Research has long indicated that mothers’ distress during pregnancy has been connected with infant temperament and behavior. Now a novel new study conducted by Northwestern University measured mothers’ experience of stress in real time on various occasions, providing a closer look at whether "rollercoaster emotions" throughout pregnancy impact infant development.
Turns out, it does.
The findings, which conclude that links between parent and child are based on genes as well as experiences, even prior to birth, were published Wednesday in the bi-monthly peer reviewed journal Infancy.
“We asked about general stress—not pandemic-related stress. But we took advantage of the occurrence of the pandemic during the course of the study to see if we could detect its impact on mothers’ experiences."lead study author Leigha MacNeill
According to the research, when a mother moves between extreme moods during pregnancy, the child develops a stress pattern that could reflect instability in daily life experiences, shaping the offspring's disposition toward negative emotions.
How were prenatal stress and infant temperament measured?
The study authors measured pregnant individuals’ stress up to four different times per day for 14 weeks using questions sent to participants’ phones.
They identified three types of stress: stress at the first assessment (baseline), average or typical levels of stress across the 14-week period, and the amount a person changed in their stress from one time to the next across the 14-week period (lability).
The authors measured infants’ negative emotions via a temperament questionnaire given to mothers when their infants were three months old.
Researching changes in stress during pregnancy in relation to infant development is a relatively new idea, and the study authors said there is not yet a clear understanding of how stress and pregnancy impact the developing fetus.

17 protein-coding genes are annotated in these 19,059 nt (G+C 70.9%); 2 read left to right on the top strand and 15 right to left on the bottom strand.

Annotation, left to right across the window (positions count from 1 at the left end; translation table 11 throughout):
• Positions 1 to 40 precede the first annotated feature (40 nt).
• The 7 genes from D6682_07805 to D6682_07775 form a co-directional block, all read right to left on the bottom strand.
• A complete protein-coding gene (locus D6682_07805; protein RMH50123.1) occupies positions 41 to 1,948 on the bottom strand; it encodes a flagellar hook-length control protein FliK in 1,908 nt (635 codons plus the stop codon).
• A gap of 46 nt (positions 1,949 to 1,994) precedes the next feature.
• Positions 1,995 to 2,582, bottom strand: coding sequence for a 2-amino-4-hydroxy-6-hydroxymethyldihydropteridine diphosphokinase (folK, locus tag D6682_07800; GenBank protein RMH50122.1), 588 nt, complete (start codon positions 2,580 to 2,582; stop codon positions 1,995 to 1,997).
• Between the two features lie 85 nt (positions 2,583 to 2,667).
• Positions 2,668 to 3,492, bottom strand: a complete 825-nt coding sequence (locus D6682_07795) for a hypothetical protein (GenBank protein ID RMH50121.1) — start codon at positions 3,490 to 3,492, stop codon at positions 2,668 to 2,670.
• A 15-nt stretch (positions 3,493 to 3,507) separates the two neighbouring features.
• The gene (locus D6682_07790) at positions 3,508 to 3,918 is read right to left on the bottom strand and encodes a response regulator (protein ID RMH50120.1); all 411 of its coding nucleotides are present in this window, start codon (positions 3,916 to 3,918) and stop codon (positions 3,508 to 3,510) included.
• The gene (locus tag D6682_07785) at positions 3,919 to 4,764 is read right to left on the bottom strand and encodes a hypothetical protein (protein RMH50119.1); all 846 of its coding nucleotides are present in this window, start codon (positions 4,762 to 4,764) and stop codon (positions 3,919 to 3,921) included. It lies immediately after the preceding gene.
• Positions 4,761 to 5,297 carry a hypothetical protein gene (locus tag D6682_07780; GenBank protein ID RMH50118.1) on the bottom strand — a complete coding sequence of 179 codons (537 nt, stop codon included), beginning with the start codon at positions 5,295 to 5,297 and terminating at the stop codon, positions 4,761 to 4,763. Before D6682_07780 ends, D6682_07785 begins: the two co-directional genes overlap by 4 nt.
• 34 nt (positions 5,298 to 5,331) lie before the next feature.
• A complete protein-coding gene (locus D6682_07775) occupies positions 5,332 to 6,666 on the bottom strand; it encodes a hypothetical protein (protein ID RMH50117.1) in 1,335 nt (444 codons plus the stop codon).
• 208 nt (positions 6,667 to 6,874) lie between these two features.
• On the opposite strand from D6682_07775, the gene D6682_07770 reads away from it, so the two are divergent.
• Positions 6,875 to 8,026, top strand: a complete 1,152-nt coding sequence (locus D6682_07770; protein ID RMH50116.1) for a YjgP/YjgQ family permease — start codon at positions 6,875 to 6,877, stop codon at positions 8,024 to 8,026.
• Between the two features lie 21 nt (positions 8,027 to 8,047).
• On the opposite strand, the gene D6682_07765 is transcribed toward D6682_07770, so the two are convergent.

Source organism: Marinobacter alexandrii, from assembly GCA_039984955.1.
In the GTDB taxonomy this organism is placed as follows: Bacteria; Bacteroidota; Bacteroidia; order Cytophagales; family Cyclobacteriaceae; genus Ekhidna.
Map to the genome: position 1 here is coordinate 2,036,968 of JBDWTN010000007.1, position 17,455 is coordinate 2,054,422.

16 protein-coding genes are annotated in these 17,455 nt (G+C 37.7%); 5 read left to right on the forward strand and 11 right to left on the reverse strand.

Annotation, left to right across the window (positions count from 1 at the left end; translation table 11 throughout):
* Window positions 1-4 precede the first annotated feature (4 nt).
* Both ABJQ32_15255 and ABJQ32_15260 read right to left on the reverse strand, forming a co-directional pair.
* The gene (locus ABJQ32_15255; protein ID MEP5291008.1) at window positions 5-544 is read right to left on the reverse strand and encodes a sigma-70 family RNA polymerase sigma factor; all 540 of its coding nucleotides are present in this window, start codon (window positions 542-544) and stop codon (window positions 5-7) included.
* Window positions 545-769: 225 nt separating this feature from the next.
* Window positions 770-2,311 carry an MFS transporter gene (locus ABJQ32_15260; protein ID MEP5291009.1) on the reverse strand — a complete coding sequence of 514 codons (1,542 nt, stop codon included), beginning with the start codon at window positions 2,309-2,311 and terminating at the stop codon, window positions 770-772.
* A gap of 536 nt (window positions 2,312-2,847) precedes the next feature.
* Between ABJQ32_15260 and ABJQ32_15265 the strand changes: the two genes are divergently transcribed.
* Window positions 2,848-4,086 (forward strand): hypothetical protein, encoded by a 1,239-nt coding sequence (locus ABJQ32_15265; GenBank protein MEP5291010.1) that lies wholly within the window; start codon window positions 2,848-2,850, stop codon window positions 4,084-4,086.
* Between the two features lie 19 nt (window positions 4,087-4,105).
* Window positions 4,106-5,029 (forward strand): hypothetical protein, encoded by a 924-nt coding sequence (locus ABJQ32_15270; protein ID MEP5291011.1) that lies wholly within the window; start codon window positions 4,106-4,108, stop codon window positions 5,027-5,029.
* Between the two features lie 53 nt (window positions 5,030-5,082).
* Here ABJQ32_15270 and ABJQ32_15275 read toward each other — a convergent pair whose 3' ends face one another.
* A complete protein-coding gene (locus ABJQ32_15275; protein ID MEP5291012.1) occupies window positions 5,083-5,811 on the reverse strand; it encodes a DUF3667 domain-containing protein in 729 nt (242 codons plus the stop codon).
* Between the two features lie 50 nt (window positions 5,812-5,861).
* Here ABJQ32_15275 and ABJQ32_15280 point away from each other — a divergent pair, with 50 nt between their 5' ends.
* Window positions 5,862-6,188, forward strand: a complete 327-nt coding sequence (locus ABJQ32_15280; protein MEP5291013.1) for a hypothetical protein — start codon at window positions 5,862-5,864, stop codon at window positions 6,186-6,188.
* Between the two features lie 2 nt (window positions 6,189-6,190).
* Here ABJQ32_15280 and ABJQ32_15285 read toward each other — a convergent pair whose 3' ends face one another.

Researchers noted that more diverse research on the topic is needed.
“This is a really early index (three months), so we’d want to see how consistent their negative affect levels are in the first year of life,” lead study author Leigha MacNeill said. “Parents are the ones who can soothe their infants and be really responsive to their needs, and as infants grow, there are things parents can do to help the child navigate situations and learn to regulate and cope with their negative emotions.”
Did the pandemic impact gestational stress?
COVID-19 has been a notably stressful time. But the scientists didn’t intend to conduct a study on prenatal stress during a pandemic.
This is what happened, though, as some participants completed their assessments before COVID-19 began; some before and during the pandemic; and some completely during the pandemic.
“We asked about general stress—not pandemic-related stress,” MacNeill said. “But we took advantage of the occurrence of the pandemic during the course of the study to see if we could detect its impact on mothers’ experiences.
“We found that mothers’ stress patterns were unrelated to the timing of the pandemic. Mothers reported similar levels of stress regardless of whether their stress measurements occurred before or during the pandemic.”
MacNeill added that having a clear understanding of the nature of stress during pregnancy may assist prevention efforts, such as helping individuals reach a consistent level of relaxation before or at the start of pregnancy, at least in regard to controllable events.